In "Big-Picture Faith" (see p. 88), Timothy George reviews the out line of salvation history. Not every sermon needs to rehearse this history, but every preacher should keep in mind that each scriptural passage is a part of the whole, a whole that has a narrative shape and that moves toward the End.Thus when we preach about holy living, we should do it as Jesus and the apostles did. They anchored their ethics to two dramatic high points in the salvation drama: Jesus' sacrifice on the cross and the coming Day of the Lord.Paul, for example, writes about how the righteous act of the second Adam has reversed the curse brought on by the sin of the first Adam. He then asks how we can continue in sin in this new era of grace. For Paul, Jesus' definitive action in human history makes continued sin unthinkable. Peter, writing about the fire that will dissolve the elements in the Day of the Lord, asks what manner of persons we ought to be "in lives of holiness and godliness." Jesus' parables of justice—for example, the Rich Man and Lazarus (Luke 16:19–31) and the Separation of the Sheep from the Goats (Matthew 25:31–46)—are framed by Last Things: death, judgment, heaven, hell.We should also preach messages of comfort and encouragement, but as the apostles did. They secured their words of comfort to Jesus' triumph over death and the certainty of his second coming. And they tied their exhortations of encouragement to the faithfulness of Jesus and the heroes of the Old Testament.Thus Paul uses both Jesus' resurrection and his future return to frame words of comfort to those grieving the death of fellow Christians (1 Thessalonians 4:13–18). And the author of Hebrews ties his exhortation to endurance to Jesus' perseverance in the face of the cross and his elevation to God's right hand (Hebrews 12:1–2).We should also preach messages about intimacy with God, but as Jesus and the apostles did. Both holiness and intimacy are possible for Christians because of the coming of the Holy Spirit marked by Pentecost. Jesus confronted the disciples' separation anxiety in his farewell discourse by teaching that continued intimacy would be through the Holy Spirit he would send (John 14–16).This intimacy makes Paul look forward to the End: The fact that we have received a spirit of sonship and that the Spirit bears witness with our spirits that we are children of God means that we are heirs with Christ of a future glory (Romans 8).A consciousness of the story of God's intervention in human history can keep our talk about holy living from turning into self-help chatter and our encouragements from being mere pep talks. It can keep our talk about intimacy with God from turning to empty introspection and our messages of comfort from melting into sentimentality.Simply put, it brings a confidence, strength, and hope that much homiletic fare cannot match.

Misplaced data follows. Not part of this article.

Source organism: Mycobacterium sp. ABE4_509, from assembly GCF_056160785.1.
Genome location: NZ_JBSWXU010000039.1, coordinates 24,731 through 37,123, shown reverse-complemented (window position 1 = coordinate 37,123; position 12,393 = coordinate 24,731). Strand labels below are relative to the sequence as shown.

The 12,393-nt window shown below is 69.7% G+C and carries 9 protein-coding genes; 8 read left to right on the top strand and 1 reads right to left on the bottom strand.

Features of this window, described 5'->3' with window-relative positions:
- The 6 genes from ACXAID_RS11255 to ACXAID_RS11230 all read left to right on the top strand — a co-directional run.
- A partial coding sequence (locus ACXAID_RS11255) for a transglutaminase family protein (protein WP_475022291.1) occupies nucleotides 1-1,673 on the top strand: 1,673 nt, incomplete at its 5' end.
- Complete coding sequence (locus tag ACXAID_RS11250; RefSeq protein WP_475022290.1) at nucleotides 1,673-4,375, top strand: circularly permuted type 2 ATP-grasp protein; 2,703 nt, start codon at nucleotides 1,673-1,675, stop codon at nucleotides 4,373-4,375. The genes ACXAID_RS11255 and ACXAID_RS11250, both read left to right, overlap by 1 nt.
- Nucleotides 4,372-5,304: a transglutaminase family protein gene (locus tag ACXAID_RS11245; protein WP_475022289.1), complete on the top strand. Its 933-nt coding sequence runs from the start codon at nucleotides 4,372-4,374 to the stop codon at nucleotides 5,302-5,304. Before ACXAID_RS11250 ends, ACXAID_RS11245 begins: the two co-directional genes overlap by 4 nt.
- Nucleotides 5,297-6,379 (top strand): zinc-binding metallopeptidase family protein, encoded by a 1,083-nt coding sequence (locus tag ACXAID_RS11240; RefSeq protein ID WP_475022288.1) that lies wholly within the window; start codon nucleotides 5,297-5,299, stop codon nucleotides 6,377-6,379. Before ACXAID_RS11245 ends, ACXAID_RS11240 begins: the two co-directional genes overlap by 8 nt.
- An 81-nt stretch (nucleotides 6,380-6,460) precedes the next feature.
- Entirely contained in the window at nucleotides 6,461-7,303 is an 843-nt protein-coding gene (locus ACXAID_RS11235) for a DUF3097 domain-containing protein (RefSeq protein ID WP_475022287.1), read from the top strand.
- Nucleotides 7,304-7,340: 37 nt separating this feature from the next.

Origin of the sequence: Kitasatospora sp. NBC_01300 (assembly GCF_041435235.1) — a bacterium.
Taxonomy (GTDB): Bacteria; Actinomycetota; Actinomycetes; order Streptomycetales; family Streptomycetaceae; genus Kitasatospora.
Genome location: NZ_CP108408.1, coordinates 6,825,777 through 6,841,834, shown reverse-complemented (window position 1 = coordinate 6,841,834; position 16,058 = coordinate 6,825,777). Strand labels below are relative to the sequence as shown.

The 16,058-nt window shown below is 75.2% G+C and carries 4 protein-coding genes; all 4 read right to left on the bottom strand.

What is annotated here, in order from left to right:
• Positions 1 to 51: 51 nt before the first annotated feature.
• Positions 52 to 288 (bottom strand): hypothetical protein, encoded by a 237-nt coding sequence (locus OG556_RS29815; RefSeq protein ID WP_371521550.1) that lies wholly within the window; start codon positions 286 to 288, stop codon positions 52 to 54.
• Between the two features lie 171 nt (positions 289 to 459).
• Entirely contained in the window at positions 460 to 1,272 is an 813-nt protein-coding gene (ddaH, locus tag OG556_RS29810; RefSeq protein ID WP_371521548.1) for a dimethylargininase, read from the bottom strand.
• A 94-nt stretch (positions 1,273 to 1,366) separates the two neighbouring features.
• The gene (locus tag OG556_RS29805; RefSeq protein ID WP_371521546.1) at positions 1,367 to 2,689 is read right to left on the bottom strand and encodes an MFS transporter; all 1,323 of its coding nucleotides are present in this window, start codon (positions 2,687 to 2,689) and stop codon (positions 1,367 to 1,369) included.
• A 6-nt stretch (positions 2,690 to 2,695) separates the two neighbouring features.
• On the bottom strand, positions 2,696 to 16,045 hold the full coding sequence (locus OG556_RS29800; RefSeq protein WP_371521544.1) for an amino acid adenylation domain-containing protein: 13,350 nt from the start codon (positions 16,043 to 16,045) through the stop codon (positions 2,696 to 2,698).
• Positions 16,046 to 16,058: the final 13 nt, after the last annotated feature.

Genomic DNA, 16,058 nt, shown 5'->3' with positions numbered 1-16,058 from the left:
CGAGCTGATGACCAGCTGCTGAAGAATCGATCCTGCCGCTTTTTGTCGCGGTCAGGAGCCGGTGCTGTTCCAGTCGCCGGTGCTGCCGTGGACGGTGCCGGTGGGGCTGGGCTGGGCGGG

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David Neffis editor of Christianity Today.

Related Elsewhere

Christianity Today's related article "Big Picture Faith" by Timothy George will appear tomorrow.Other Christianity Today articles by David Neff include:A Jew for Vice-President? | Joseph Lieberman's Torah observance could renew America's moral debate. (Aug. 9, 2000) Healing Genocides at Home and Abroad | Commentary from Amsterdam 2000. (Aug. 4, 2000) The Future of Missions? | A global gathering affirms new models while developing countries criticize North American approaches. (Nov. 1, 2000) Boy Preacher Turns Friendly Critic | An interview with William Martin. (Apr. 28, 1997) Outsiders No More | How conservative Christians scrapped, wheedled, and bargained for their place at the table. (Apr. 28, 1997) Bill Moyers's National Bible Study | This Southern Baptist preacher-turned-journalist wants to get America talking about the stories of Genesis. (Oct. 28, 1996)